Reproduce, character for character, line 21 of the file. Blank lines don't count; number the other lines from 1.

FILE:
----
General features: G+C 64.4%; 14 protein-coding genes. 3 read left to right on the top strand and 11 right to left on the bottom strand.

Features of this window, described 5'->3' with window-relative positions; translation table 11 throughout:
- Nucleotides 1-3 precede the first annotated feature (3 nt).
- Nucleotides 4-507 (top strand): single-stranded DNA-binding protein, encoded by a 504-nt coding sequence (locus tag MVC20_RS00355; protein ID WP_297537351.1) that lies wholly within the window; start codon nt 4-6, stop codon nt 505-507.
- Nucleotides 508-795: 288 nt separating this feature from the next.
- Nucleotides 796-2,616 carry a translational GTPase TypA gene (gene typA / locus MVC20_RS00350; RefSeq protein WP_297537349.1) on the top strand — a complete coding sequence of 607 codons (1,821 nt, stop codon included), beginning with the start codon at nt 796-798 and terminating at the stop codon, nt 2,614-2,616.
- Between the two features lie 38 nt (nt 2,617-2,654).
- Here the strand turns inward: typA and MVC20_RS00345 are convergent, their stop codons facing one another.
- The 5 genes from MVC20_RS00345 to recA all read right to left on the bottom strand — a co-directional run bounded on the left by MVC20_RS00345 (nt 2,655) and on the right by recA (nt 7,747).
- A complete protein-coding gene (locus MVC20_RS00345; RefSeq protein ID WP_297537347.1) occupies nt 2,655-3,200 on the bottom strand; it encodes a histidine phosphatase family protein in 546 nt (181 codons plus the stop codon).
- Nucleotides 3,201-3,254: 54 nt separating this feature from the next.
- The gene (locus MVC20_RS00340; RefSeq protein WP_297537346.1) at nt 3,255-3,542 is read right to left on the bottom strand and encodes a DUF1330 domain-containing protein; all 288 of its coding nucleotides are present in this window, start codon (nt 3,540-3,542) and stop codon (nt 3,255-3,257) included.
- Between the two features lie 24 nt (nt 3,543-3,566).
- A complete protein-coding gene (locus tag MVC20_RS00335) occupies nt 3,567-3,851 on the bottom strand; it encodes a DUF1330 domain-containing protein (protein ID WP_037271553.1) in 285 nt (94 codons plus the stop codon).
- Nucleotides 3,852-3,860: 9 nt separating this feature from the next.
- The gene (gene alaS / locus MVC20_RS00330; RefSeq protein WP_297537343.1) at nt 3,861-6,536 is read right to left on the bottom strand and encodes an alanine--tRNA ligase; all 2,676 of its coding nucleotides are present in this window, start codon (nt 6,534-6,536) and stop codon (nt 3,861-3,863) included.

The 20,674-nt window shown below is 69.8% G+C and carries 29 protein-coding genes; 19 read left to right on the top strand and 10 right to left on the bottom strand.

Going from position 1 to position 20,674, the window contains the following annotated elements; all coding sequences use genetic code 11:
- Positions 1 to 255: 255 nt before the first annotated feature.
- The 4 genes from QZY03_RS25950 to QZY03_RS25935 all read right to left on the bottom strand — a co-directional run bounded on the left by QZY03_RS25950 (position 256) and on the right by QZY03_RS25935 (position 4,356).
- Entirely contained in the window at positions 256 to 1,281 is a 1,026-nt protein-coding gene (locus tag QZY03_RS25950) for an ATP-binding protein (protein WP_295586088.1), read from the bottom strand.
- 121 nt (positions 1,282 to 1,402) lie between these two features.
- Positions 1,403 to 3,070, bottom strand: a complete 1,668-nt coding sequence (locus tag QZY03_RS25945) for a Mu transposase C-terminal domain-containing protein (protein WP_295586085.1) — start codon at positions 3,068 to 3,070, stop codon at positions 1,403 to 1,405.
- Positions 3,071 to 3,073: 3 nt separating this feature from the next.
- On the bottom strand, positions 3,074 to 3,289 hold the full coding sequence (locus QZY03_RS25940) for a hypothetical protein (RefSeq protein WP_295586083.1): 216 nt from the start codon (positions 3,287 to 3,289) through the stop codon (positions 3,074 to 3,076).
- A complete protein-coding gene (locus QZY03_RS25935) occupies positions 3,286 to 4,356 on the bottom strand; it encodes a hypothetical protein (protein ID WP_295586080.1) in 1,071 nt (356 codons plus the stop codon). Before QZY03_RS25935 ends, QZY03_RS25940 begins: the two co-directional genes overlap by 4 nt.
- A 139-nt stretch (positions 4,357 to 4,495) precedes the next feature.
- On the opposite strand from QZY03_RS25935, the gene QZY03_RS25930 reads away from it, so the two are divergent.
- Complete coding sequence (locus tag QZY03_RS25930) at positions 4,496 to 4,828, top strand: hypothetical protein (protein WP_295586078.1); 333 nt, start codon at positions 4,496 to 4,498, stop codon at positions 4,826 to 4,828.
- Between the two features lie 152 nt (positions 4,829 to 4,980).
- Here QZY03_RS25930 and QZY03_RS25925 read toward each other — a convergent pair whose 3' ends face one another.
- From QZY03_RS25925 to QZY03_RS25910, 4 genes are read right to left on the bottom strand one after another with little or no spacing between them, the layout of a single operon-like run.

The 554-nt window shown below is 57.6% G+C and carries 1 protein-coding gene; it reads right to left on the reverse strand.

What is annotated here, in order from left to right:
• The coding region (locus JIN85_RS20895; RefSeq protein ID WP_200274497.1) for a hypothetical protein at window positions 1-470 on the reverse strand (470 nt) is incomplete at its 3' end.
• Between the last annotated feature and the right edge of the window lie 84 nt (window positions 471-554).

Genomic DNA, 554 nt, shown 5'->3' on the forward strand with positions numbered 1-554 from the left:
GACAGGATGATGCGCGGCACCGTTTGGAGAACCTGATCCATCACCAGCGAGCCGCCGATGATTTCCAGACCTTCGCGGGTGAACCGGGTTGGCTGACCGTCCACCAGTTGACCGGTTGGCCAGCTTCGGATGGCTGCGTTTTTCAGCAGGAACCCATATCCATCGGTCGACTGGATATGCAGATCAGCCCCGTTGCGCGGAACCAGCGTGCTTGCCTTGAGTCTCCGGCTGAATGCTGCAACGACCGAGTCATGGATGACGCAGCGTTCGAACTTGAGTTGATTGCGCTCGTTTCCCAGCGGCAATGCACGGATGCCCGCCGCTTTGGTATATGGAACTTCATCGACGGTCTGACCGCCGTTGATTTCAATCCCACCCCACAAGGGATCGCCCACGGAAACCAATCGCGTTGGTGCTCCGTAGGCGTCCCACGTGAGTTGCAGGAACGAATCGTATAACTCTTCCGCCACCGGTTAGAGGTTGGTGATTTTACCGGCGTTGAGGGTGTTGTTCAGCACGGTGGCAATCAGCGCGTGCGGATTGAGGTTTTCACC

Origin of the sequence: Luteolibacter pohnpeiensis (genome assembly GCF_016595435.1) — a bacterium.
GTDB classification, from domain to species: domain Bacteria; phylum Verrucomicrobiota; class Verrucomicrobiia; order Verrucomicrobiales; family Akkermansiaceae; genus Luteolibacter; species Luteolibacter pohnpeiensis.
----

- Entirely contained in the window at positions 256 to 1,281 is a 1,026-nt protein-coding gene (locus tag QZY03_RS25950) for an ATP-binding protein (protein WP_295586088.1), read from the bottom strand.